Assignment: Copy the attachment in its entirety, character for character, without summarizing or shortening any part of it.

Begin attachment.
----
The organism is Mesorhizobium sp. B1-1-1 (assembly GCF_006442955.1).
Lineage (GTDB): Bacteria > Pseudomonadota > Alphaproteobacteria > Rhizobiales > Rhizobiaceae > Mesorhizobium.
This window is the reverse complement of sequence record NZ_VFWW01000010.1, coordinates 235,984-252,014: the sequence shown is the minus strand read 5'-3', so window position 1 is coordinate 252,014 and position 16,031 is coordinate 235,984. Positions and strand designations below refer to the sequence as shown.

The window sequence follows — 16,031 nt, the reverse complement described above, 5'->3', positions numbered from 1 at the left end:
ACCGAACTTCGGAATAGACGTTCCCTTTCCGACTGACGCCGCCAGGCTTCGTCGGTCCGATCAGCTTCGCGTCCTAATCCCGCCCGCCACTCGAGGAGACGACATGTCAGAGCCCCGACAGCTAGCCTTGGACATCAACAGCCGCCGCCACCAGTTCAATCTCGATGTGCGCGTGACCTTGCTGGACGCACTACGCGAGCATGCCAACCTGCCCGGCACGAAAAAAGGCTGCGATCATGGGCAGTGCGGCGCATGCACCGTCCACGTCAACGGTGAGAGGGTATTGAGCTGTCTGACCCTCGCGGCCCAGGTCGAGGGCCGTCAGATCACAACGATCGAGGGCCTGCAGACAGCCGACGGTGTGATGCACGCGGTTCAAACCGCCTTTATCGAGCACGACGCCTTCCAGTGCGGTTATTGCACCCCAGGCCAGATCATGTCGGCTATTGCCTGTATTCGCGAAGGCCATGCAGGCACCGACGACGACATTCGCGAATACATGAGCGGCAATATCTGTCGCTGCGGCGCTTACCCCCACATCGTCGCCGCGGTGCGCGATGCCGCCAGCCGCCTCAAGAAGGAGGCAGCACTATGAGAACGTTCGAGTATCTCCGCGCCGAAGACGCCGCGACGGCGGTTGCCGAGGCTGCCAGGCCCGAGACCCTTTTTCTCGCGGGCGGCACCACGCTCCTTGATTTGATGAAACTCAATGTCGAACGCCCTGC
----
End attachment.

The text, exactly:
The organism is Mesorhizobium sp. B1-1-1 (assembly GCF_006442955.1).
Lineage (GTDB): Bacteria > Pseudomonadota > Alphaproteobacteria > Rhizobiales > Rhizobiaceae > Mesorhizobium.
This window is the reverse complement of sequence record NZ_VFWW01000010.1, coordinates 235,984-252,014: the sequence shown is the minus strand read 5'-3', so window position 1 is coordinate 252,014 and position 16,031 is coordinate 235,984. Positions and strand designations below refer to the sequence as shown.

The window sequence follows — 16,031 nt, the reverse complement described above, 5'->3', positions numbered from 1 at the left end:
ACCGAACTTCGGAATAGACGTTCCCTTTCCGACTGACGCCGCCAGGCTTCGTCGGTCCGATCAGCTTCGCGTCCTAATCCCGCCCGCCACTCGAGGAGACGACATGTCAGAGCCCCGACAGCTAGCCTTGGACATCAACAGCCGCCGCCACCAGTTCAATCTCGATGTGCGCGTGACCTTGCTGGACGCACTACGCGAGCATGCCAACCTGCCCGGCACGAAAAAAGGCTGCGATCATGGGCAGTGCGGCGCATGCACCGTCCACGTCAACGGTGAGAGGGTATTGAGCTGTCTGACCCTCGCGGCCCAGGTCGAGGGCCGTCAGATCACAACGATCGAGGGCCTGCAGACAGCCGACGGTGTGATGCACGCGGTTCAAACCGCCTTTATCGAGCACGACGCCTTCCAGTGCGGTTATTGCACCCCAGGCCAGATCATGTCGGCTATTGCCTGTATTCGCGAAGGCCATGCAGGCACCGACGACGACATTCGCGAATACATGAGCGGCAATATCTGTCGCTGCGGCGCTTACCCCCACATCGTCGCCGCGGTGCGCGATGCCGCCAGCCGCCTCAAGAAGGAGGCAGCACTATGAGAACGTTCGAGTATCTCCGCGCCGAAGACGCCGCGACGGCGGTTGCCGAGGCTGCCAGGCCCGAGACCCTTTTTCTCGCGGGCGGCACCACGCTCCTTGATTTGATGAAACTCAATGTCGAACGCCCTGC